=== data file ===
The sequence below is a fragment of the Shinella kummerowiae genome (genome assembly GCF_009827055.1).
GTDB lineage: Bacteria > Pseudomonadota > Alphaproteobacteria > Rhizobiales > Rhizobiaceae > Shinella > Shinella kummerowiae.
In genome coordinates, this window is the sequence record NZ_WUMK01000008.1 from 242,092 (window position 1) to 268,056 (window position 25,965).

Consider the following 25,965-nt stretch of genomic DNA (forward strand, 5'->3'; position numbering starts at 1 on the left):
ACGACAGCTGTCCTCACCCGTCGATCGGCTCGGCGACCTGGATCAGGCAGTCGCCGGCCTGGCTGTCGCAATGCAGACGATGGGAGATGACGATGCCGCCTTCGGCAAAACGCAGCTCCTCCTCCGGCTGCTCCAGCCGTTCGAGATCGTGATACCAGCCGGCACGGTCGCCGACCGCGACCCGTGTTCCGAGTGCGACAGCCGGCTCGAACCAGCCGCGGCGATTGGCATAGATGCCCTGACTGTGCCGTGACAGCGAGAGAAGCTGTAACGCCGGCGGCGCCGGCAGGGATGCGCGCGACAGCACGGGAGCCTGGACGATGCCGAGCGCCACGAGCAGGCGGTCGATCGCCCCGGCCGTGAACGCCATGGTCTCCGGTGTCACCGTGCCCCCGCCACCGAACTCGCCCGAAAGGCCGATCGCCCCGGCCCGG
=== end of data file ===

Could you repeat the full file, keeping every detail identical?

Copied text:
The sequence below is a fragment of the Shinella kummerowiae genome (genome assembly GCF_009827055.1).
GTDB lineage: Bacteria > Pseudomonadota > Alphaproteobacteria > Rhizobiales > Rhizobiaceae > Shinella > Shinella kummerowiae.
In genome coordinates, this window is the sequence record NZ_WUMK01000008.1 from 242,092 (window position 1) to 268,056 (window position 25,965).

Consider the following 25,965-nt stretch of genomic DNA (forward strand, 5'->3'; position numbering starts at 1 on the left):
ACGACAGCTGTCCTCACCCGTCGATCGGCTCGGCGACCTGGATCAGGCAGTCGCCGGCCTGGCTGTCGCAATGCAGACGATGGGAGATGACGATGCCGCCTTCGGCAAAACGCAGCTCCTCCTCCGGCTGCTCCAGCCGTTCGAGATCGTGATACCAGCCGGCACGGTCGCCGACCGCGACCCGTGTTCCGAGTGCGACAGCCGGCTCGAACCAGCCGCGGCGATTGGCATAGATGCCCTGACTGTGCCGTGACAGCGAGAGAAGCTGTAACGCCGGCGGCGCCGGCAGGGATGCGCGCGACAGCACGGGAGCCTGGACGATGCCGAGCGCCACGAGCAGGCGGTCGATCGCCCCGGCCGTGAACGCCATGGTCTCCGGTGTCACCGTGCCCCCGCCACCGAACTCGCCCGAAAGGCCGATCGCCCCGGCCCGG